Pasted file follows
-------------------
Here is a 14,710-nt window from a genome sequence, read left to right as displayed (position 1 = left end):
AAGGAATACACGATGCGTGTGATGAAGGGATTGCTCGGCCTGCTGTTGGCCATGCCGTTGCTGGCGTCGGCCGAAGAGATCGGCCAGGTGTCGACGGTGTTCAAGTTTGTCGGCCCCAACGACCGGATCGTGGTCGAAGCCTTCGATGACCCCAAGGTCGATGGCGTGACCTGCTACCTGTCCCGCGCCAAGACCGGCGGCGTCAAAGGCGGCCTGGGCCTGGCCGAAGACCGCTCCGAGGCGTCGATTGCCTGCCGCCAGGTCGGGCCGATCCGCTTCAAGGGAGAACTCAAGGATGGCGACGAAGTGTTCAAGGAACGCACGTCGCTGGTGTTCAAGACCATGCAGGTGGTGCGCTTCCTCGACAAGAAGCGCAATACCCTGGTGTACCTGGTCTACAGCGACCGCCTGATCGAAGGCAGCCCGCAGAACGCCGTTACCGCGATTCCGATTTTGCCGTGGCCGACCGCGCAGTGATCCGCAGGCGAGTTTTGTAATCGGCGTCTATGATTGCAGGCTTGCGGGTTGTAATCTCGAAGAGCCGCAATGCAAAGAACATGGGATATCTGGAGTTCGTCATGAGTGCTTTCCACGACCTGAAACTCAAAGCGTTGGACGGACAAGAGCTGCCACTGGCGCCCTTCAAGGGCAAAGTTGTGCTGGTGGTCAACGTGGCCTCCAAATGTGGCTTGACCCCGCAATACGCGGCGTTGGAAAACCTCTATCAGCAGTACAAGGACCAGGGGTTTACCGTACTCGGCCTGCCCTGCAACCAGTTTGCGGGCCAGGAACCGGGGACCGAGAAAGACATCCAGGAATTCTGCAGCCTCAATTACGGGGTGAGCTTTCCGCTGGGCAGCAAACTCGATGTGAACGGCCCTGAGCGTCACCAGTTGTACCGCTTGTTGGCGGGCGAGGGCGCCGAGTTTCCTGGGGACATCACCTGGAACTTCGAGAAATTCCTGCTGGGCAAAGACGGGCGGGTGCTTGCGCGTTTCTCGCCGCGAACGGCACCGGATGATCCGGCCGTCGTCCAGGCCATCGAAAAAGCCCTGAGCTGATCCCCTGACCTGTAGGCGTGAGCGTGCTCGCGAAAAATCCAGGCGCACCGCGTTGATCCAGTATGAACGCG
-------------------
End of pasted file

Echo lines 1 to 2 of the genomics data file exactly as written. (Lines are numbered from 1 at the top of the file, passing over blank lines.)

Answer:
Here is a 14,710-nt window from a genome sequence, read left to right as displayed (position 1 = left end):
AAGGAATACACGATGCGTGTGATGAAGGGATTGCTCGGCCTGCTGTTGGCCATGCCGTTGCTGGCGTCGGCCGAAGAGATCGGCCAGGTGTCGACGGTGTTCAAGTTTGTCGGCCCCAACGACCGGATCGTGGTCGAAGCCTTCGATGACCCCAAGGTCGATGGCGTGACCTGCTACCTGTCCCGCGCCAAGACCGGCGGCGTCAAAGGCGGCCTGGGCCTGGCCGAAGACCGCTCCGAGGCGTCGATTGCCTGCCGCCAGGTCGGGCCGATCCGCTTCAAGGGAGAACTCAAGGATGGCGACGAAGTGTTCAAGGAACGCACGTCGCTGGTGTTCAAGACCATGCAGGTGGTGCGCTTCCTCGACAAGAAGCGCAATACCCTGGTGTACCTGGTCTACAGCGACCGCCTGATCGAAGGCAGCCCGCAGAACGCCGTTACCGCGATTCCGATTTTGCCGTGGCCGACCGCGCAGTGATCCGCAGGCGAGTTTTGTAATCGGCGTCTATGATTGCAGGCTTGCGGGTTGTAATCTCGAAGAGCCGCAATGCAAAGAACATGGGATATCTGGAGTTCGTCATGAGTGCTTTCCACGACCTGAAACTCAAAGCGTTGGACGGACAAGAGCTGCCACTGGCGCCCTTCAAGGGCAAAGTTGTGCTGGTGGTCAACGTGGCCTCCAAATGTGGCTTGACCCCGCAATACGCGGCGTTGGAAAACCTCTATCAGCAGTACAAGGACCAGGGGTTTACCGTACTCGGCCTGCCCTGCAACCAGTTTGCGGGCCAGGAACCGGGGACCGAGAAAGACATCCAGGAATTCTGCAGCCTCAATTACGGGGTGAGCTTTCCGCTGGGCAGCAAACTCGATGTGAACGGCCCTGAGCGTCACCAGTTGTACCGCTTGTTGGCGGGCGAGGGCGCCGAGTTTCCTGGGGACATCACCTGGAACTTCGAGAAATTCCTGCTGGGCAAAGACGGGCGGGTGCTTGCGCGTTTCTCGCCGCGAACGGCACCGGATGATCCGGCCGTCGTCCAGGCCATCGAAAAAGCCCTGAGCTGATCCCCTGACCTGTAGGCGTGAGCGTGCTCGCGAAAAATCCAGGCGCACCGCGTTGATCCAGTATGAACGCG